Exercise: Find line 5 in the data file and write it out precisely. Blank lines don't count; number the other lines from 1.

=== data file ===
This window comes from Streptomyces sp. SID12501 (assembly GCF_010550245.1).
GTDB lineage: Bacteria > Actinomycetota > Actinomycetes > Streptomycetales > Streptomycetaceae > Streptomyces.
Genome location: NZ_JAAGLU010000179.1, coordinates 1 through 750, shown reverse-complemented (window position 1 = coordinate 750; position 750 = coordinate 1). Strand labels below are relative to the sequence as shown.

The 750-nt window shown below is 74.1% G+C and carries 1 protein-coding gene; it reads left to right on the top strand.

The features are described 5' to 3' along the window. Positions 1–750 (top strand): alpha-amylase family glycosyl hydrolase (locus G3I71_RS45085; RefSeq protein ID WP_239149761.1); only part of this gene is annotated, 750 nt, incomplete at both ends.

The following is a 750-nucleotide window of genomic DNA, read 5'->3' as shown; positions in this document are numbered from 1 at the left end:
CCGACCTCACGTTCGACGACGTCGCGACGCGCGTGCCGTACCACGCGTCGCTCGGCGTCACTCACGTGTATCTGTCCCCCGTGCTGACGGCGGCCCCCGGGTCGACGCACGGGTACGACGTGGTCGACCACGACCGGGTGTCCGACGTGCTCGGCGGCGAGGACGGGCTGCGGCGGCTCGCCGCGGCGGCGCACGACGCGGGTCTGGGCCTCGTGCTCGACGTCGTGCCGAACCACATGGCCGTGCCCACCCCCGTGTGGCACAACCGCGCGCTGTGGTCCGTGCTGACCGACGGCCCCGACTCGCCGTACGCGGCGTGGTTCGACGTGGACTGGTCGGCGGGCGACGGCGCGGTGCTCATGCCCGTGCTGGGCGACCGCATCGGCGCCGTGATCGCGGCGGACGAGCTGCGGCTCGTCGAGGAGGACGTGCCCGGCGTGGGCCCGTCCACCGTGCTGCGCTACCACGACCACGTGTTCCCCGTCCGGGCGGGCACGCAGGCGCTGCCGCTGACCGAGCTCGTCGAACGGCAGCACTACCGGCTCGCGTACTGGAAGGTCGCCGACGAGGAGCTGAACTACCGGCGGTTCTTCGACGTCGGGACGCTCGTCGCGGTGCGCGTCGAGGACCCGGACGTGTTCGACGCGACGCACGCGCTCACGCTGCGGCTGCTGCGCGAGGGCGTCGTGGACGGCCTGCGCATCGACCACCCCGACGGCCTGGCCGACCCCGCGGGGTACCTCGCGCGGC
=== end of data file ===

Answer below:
The features are described 5' to 3' along the window. Positions 1–750 (top strand): alpha-amylase family glycosyl hydrolase (locus G3I71_RS45085; RefSeq protein ID WP_239149761.1); only part of this gene is annotated, 750 nt, incomplete at both ends.